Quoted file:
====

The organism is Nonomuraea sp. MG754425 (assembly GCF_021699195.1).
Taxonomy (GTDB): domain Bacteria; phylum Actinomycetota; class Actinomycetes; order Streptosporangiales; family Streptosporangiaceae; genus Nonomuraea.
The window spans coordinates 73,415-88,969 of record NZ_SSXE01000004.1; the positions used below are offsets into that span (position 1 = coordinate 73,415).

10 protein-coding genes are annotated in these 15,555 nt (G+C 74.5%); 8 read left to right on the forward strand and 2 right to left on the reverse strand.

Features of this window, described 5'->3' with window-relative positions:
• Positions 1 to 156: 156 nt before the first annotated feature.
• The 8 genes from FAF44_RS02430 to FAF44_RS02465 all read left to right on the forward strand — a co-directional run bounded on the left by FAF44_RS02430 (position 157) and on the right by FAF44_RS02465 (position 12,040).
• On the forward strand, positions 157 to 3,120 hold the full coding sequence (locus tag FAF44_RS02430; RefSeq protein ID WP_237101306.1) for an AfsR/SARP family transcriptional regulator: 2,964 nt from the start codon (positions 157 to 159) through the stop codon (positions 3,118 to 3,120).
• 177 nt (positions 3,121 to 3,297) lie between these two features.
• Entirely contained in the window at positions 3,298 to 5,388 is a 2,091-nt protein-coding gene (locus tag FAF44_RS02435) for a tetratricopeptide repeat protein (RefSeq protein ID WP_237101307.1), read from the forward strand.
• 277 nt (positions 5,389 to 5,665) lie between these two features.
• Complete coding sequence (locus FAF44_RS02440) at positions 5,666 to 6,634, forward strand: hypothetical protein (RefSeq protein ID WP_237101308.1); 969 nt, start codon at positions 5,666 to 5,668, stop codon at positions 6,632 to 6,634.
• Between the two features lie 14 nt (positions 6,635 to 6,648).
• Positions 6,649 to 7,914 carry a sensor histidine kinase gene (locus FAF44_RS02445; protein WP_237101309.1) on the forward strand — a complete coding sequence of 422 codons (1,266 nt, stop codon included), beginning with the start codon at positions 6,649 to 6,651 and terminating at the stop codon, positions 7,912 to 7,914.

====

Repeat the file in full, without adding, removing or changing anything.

The organism is Nonomuraea sp. MG754425 (assembly GCF_021699195.1).
Taxonomy (GTDB): domain Bacteria; phylum Actinomycetota; class Actinomycetes; order Streptosporangiales; family Streptosporangiaceae; genus Nonomuraea.
The window spans coordinates 73,415-88,969 of record NZ_SSXE01000004.1; the positions used below are offsets into that span (position 1 = coordinate 73,415).

10 protein-coding genes are annotated in these 15,555 nt (G+C 74.5%); 8 read left to right on the forward strand and 2 right to left on the reverse strand.

Features of this window, described 5'->3' with window-relative positions:
• Positions 1 to 156: 156 nt before the first annotated feature.
• The 8 genes from FAF44_RS02430 to FAF44_RS02465 all read left to right on the forward strand — a co-directional run bounded on the left by FAF44_RS02430 (position 157) and on the right by FAF44_RS02465 (position 12,040).
• On the forward strand, positions 157 to 3,120 hold the full coding sequence (locus tag FAF44_RS02430; RefSeq protein ID WP_237101306.1) for an AfsR/SARP family transcriptional regulator: 2,964 nt from the start codon (positions 157 to 159) through the stop codon (positions 3,118 to 3,120).
• 177 nt (positions 3,121 to 3,297) lie between these two features.
• Entirely contained in the window at positions 3,298 to 5,388 is a 2,091-nt protein-coding gene (locus tag FAF44_RS02435) for a tetratricopeptide repeat protein (RefSeq protein ID WP_237101307.1), read from the forward strand.
• 277 nt (positions 5,389 to 5,665) lie between these two features.
• Complete coding sequence (locus FAF44_RS02440) at positions 5,666 to 6,634, forward strand: hypothetical protein (RefSeq protein ID WP_237101308.1); 969 nt, start codon at positions 5,666 to 5,668, stop codon at positions 6,632 to 6,634.
• Between the two features lie 14 nt (positions 6,635 to 6,648).
• Positions 6,649 to 7,914 carry a sensor histidine kinase gene (locus FAF44_RS02445; protein WP_237101309.1) on the forward strand — a complete coding sequence of 422 codons (1,266 nt, stop codon included), beginning with the start codon at positions 6,649 to 6,651 and terminating at the stop codon, positions 7,912 to 7,914.